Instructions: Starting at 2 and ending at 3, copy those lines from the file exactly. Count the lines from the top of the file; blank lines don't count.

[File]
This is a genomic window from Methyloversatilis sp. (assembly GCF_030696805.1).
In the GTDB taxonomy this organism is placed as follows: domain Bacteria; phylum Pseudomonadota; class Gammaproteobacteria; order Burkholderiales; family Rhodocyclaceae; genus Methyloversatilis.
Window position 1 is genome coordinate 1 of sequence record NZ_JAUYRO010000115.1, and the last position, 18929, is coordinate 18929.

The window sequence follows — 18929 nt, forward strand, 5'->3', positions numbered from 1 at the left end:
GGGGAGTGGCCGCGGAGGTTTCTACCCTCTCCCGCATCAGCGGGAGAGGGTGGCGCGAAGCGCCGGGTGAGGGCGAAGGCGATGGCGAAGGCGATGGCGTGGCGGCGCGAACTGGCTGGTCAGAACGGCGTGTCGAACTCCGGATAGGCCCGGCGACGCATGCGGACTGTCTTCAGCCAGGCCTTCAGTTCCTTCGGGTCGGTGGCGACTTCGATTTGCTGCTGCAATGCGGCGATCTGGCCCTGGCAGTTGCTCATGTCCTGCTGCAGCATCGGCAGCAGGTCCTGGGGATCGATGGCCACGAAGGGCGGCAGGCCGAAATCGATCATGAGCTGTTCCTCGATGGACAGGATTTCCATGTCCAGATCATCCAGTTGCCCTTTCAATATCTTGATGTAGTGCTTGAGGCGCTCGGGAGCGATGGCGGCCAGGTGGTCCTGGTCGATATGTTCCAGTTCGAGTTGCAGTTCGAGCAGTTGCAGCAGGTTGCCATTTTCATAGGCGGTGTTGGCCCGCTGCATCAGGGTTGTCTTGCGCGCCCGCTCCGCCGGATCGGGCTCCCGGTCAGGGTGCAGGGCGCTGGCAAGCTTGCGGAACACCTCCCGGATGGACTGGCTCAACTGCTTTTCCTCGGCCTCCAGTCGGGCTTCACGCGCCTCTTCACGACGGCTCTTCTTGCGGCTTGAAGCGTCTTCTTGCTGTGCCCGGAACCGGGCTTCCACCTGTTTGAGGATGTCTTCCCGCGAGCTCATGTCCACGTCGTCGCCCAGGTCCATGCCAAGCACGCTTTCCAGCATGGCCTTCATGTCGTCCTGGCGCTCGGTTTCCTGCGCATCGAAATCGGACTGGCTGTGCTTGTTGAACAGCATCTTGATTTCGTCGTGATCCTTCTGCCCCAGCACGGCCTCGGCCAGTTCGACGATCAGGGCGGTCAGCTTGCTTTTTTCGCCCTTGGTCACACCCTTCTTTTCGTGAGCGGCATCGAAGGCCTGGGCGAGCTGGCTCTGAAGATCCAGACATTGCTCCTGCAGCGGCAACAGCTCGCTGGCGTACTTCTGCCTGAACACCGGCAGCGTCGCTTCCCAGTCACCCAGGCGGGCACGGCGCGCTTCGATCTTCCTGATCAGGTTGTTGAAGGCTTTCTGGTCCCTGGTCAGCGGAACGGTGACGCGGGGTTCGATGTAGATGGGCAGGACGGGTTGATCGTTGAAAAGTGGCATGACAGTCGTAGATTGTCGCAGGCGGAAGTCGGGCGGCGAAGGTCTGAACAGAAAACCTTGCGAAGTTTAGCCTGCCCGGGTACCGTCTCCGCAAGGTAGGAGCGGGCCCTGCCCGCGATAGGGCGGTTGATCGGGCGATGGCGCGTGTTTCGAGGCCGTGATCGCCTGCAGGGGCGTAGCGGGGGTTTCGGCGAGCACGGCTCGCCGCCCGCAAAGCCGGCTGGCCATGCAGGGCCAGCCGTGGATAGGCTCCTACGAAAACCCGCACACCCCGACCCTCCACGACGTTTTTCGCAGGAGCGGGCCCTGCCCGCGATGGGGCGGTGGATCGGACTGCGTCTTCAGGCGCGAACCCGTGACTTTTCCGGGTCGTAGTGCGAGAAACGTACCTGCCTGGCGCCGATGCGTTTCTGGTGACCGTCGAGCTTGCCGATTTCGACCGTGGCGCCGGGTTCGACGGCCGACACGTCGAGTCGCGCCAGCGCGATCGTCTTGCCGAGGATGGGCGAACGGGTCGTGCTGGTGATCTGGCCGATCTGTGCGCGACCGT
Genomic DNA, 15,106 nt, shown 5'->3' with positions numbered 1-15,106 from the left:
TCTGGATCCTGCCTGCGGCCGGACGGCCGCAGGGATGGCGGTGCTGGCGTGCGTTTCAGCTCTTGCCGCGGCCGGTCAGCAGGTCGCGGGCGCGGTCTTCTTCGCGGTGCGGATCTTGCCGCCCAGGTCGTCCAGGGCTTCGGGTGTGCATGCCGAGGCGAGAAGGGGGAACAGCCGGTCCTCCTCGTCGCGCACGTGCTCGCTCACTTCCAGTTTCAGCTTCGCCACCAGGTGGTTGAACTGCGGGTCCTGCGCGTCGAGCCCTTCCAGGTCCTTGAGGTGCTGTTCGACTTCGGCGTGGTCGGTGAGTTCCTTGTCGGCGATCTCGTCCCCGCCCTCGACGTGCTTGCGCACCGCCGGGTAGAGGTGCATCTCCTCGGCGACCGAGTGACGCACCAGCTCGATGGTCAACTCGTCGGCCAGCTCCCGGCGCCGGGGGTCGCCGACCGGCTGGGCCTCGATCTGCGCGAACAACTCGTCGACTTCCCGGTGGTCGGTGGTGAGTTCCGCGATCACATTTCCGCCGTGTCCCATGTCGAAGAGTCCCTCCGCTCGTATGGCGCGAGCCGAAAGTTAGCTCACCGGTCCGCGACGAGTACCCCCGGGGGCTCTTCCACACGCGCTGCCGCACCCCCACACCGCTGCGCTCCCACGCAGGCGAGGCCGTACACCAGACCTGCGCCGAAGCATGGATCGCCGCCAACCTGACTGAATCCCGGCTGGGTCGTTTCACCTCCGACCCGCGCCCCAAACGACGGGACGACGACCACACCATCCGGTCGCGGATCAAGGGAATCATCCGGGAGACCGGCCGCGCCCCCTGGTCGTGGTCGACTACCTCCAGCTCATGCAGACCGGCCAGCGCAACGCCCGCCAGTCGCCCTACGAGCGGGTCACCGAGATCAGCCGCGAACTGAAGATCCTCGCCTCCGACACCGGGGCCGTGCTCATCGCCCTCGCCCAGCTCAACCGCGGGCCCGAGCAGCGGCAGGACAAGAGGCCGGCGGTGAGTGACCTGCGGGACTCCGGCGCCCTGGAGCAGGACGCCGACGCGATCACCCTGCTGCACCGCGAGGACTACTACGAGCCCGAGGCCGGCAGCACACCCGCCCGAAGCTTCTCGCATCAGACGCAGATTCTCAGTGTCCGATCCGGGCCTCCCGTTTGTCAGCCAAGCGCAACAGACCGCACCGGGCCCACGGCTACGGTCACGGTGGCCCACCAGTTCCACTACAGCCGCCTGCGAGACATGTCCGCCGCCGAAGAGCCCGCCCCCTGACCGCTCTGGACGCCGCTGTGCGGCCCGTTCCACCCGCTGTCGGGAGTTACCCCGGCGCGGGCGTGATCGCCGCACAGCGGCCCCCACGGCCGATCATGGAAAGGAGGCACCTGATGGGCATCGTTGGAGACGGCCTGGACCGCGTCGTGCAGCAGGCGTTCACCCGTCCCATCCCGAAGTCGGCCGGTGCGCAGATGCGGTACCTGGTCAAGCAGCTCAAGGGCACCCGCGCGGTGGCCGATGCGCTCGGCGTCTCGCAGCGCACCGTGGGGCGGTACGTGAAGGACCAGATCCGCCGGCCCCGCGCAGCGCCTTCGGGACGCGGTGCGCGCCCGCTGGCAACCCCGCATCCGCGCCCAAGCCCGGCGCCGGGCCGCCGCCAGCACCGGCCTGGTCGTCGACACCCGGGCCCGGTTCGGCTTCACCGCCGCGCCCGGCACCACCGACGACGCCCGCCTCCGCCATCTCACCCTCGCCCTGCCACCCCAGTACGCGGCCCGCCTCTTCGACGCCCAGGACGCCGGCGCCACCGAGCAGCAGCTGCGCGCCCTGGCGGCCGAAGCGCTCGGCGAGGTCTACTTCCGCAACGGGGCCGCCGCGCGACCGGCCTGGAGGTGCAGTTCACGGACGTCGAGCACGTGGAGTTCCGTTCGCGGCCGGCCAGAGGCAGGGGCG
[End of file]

In the GTDB taxonomy this organism is placed as follows: domain Bacteria; phylum Pseudomonadota; class Gammaproteobacteria; order Burkholderiales; family Rhodocyclaceae; genus Methyloversatilis.
Window position 1 is genome coordinate 1 of sequence record NZ_JAUYRO010000115.1, and the last position, 18929, is coordinate 18929.